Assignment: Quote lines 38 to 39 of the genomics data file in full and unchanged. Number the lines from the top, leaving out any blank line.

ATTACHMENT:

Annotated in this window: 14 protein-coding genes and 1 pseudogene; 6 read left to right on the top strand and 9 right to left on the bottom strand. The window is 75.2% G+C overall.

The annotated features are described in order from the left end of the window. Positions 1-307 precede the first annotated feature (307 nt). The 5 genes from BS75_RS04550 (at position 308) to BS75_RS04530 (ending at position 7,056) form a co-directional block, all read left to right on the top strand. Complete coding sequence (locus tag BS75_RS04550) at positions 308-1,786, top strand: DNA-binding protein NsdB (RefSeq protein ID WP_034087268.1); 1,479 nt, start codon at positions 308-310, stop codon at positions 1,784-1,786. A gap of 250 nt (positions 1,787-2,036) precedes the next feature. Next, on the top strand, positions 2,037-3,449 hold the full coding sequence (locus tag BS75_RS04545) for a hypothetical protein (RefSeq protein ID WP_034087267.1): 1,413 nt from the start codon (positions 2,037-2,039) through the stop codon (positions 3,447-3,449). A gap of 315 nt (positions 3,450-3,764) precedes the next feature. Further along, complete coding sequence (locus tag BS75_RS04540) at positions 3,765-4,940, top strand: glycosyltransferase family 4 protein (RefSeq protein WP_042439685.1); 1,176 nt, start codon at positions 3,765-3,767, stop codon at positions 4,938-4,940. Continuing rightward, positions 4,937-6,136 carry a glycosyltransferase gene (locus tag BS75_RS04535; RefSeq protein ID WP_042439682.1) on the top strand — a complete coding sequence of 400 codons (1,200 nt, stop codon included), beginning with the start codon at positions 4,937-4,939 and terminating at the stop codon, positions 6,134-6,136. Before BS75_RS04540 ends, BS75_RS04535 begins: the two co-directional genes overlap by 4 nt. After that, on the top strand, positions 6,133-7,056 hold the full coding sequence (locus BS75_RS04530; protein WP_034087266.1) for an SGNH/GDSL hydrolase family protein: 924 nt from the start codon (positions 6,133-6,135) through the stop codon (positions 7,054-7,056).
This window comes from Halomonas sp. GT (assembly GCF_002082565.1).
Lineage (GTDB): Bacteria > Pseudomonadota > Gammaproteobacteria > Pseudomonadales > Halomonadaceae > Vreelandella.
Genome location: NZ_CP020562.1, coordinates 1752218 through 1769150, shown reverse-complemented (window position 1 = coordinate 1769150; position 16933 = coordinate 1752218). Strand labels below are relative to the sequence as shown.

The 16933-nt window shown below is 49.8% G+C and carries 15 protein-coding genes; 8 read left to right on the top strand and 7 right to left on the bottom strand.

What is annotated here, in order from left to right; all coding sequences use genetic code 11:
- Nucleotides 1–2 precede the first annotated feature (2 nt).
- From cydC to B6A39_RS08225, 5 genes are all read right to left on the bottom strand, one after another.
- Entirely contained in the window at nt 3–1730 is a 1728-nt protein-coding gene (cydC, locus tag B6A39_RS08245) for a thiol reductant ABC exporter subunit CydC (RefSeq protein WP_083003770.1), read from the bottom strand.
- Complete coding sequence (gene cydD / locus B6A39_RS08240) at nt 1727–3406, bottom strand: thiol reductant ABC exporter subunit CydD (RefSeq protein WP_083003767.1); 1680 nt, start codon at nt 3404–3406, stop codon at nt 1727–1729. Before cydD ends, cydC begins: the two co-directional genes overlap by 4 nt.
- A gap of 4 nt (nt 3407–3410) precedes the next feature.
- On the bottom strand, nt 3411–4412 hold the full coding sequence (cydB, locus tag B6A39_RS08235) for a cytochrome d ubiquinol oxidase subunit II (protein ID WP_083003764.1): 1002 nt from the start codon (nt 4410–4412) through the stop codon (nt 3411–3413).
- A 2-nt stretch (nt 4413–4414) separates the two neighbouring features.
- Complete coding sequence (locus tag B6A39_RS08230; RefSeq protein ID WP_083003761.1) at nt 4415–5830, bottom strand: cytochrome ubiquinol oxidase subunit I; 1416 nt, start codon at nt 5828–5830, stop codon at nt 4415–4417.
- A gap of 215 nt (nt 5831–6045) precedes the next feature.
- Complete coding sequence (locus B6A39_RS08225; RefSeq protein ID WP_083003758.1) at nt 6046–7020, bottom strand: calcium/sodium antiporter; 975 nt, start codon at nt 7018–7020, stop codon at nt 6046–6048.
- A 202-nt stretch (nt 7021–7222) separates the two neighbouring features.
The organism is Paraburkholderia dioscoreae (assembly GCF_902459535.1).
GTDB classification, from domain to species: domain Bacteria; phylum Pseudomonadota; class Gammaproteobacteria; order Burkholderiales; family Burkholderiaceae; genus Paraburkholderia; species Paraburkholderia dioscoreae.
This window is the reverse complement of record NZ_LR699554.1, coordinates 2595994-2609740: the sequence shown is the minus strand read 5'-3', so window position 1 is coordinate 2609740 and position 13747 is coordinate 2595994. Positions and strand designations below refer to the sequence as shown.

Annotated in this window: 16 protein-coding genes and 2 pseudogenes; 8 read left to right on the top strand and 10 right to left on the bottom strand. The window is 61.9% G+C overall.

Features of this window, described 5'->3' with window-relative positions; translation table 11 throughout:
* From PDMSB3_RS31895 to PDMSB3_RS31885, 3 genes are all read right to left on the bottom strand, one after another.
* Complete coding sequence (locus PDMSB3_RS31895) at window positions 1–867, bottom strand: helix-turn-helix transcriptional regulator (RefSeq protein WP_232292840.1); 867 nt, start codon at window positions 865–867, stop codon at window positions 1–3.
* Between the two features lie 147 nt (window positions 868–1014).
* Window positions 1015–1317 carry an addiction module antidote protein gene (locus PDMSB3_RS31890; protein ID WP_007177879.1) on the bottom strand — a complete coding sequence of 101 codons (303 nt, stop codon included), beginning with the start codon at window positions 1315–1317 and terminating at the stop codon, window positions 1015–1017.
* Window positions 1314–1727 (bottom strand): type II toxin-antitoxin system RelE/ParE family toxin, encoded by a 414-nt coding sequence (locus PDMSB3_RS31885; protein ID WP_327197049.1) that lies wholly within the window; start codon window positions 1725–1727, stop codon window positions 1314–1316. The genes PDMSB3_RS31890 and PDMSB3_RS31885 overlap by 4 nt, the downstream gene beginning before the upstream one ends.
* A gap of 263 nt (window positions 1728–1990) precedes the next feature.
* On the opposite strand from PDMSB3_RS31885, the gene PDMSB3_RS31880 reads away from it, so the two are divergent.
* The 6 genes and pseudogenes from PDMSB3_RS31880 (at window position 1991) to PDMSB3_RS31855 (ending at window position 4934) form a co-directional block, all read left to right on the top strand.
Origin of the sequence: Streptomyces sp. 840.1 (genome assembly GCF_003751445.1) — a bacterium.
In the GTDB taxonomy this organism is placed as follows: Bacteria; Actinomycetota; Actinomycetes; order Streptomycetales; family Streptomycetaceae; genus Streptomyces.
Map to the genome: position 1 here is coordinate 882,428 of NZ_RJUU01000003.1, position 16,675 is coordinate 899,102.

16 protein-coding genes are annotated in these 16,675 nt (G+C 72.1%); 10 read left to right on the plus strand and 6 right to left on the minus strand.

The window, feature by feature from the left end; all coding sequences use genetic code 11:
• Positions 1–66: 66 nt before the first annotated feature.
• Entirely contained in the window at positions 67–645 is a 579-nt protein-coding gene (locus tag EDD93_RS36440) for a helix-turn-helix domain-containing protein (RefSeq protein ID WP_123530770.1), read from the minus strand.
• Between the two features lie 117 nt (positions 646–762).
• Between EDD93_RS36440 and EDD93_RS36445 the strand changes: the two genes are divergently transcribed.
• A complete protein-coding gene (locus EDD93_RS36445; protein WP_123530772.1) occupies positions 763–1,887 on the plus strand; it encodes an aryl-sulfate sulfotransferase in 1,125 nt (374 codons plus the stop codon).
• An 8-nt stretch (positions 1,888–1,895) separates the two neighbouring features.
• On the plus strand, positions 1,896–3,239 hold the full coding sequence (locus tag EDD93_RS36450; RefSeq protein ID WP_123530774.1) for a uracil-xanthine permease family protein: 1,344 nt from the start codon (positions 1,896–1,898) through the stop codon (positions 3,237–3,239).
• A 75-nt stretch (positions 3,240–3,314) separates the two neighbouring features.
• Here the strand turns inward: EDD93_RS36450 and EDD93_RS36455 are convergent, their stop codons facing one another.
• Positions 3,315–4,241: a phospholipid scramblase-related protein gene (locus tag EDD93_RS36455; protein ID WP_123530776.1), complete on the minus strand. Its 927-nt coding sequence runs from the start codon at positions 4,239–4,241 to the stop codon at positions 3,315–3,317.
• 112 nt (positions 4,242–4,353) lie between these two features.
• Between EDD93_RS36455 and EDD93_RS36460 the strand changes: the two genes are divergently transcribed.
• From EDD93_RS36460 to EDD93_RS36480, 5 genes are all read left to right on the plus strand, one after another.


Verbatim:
• Entirely contained in the window at positions 67–645 is a 579-nt protein-coding gene (locus tag EDD93_RS36440) for a helix-turn-helix domain-containing protein (RefSeq protein ID WP_123530770.1), read from the minus strand.
• Between the two features lie 117 nt (positions 646–762).